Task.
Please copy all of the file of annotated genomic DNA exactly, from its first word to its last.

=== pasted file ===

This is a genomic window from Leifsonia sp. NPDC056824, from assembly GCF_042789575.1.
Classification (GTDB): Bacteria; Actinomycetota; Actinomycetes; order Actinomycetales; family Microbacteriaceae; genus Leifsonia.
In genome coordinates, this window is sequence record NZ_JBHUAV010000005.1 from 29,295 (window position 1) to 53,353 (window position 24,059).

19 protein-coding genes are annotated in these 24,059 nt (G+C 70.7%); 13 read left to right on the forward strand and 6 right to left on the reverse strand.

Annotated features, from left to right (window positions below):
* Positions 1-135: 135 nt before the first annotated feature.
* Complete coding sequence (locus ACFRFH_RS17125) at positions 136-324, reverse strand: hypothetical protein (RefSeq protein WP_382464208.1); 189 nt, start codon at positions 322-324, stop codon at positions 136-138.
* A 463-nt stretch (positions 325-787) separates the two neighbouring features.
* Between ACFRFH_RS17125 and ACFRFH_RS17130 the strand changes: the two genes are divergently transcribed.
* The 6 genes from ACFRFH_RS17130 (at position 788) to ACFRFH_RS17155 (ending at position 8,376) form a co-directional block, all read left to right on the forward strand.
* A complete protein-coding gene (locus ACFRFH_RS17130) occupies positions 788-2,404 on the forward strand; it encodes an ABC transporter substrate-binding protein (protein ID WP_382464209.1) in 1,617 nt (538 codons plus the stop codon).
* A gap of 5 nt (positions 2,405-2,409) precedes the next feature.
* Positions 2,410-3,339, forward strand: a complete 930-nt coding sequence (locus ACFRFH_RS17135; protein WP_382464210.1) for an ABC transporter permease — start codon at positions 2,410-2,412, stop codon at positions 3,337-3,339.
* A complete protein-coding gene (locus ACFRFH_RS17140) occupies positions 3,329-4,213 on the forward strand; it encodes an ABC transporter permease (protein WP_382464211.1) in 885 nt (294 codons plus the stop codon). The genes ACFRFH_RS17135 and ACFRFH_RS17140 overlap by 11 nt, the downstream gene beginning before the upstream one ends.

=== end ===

This is a genomic window from Leifsonia sp. NPDC056824, from assembly GCF_042789575.1.
Classification (GTDB): Bacteria; Actinomycetota; Actinomycetes; order Actinomycetales; family Microbacteriaceae; genus Leifsonia.
In genome coordinates, this window is sequence record NZ_JBHUAV010000005.1 from 29,295 (window position 1) to 53,353 (window position 24,059).

19 protein-coding genes are annotated in these 24,059 nt (G+C 70.7%); 13 read left to right on the forward strand and 6 right to left on the reverse strand.

Annotated features, from left to right (window positions below):
* Positions 1-135: 135 nt before the first annotated feature.
* Complete coding sequence (locus ACFRFH_RS17125) at positions 136-324, reverse strand: hypothetical protein (RefSeq protein WP_382464208.1); 189 nt, start codon at positions 322-324, stop codon at positions 136-138.
* A 463-nt stretch (positions 325-787) separates the two neighbouring features.
* Between ACFRFH_RS17125 and ACFRFH_RS17130 the strand changes: the two genes are divergently transcribed.
* The 6 genes from ACFRFH_RS17130 (at position 788) to ACFRFH_RS17155 (ending at position 8,376) form a co-directional block, all read left to right on the forward strand.
* A complete protein-coding gene (locus ACFRFH_RS17130) occupies positions 788-2,404 on the forward strand; it encodes an ABC transporter substrate-binding protein (protein ID WP_382464209.1) in 1,617 nt (538 codons plus the stop codon).
* A gap of 5 nt (positions 2,405-2,409) precedes the next feature.
* Positions 2,410-3,339, forward strand: a complete 930-nt coding sequence (locus ACFRFH_RS17135; protein WP_382464210.1) for an ABC transporter permease — start codon at positions 2,410-2,412, stop codon at positions 3,337-3,339.
* A complete protein-coding gene (locus ACFRFH_RS17140) occupies positions 3,329-4,213 on the forward strand; it encodes an ABC transporter permease (protein WP_382464211.1) in 885 nt (294 codons plus the stop codon). The genes ACFRFH_RS17135 and ACFRFH_RS17140 overlap by 11 nt, the downstream gene beginning before the upstream one ends.